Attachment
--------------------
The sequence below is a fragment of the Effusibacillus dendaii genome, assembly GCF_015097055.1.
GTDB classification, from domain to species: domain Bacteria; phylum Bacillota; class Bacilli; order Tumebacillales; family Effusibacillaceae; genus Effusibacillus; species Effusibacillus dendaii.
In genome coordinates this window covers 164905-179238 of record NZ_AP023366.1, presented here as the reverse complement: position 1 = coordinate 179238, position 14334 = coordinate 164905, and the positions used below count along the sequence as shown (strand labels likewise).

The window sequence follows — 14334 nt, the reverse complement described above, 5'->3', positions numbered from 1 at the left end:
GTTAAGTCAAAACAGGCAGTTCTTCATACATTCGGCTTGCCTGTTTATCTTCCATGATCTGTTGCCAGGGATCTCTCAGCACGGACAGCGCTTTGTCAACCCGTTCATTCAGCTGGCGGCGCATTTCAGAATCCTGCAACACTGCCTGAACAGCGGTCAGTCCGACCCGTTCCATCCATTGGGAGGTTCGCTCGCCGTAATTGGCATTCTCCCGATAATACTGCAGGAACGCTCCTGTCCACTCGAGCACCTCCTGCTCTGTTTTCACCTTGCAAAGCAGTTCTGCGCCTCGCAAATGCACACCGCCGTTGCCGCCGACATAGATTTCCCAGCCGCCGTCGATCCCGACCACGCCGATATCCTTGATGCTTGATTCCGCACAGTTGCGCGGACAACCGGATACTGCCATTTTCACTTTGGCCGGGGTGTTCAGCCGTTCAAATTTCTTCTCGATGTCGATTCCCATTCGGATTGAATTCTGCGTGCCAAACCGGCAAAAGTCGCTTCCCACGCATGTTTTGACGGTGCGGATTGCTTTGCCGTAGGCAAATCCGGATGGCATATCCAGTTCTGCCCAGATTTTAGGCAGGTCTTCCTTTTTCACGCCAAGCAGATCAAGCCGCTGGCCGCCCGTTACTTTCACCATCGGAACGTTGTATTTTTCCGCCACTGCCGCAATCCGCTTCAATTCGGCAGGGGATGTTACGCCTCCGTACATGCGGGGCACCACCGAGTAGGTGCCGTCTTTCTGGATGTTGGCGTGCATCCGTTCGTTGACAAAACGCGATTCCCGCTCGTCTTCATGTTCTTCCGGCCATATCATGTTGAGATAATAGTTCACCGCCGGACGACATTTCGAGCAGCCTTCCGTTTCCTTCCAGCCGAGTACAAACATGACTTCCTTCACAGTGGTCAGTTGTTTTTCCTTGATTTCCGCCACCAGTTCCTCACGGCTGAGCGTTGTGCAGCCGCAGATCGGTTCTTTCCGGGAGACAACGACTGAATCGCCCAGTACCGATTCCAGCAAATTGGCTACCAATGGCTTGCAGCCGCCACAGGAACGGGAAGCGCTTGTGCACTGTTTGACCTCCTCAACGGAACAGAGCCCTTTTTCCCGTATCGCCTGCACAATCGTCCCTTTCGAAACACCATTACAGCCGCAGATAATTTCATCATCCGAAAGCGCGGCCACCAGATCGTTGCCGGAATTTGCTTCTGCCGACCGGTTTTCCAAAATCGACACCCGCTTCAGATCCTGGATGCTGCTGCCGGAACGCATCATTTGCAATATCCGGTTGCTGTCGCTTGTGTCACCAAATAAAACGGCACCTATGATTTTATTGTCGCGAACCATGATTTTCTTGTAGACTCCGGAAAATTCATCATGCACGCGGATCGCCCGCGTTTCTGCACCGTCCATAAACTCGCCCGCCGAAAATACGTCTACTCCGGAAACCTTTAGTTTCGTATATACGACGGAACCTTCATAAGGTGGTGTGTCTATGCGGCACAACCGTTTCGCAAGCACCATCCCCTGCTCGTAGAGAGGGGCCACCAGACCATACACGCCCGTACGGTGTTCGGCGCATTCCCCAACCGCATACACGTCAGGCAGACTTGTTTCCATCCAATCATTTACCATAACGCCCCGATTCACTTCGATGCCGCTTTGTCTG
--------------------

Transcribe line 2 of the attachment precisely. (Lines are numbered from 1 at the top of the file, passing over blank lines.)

GTDB classification, from domain to species: domain Bacteria; phylum Bacillota; class Bacilli; order Tumebacillales; family Effusibacillaceae; genus Effusibacillus; species Effusibacillus dendaii.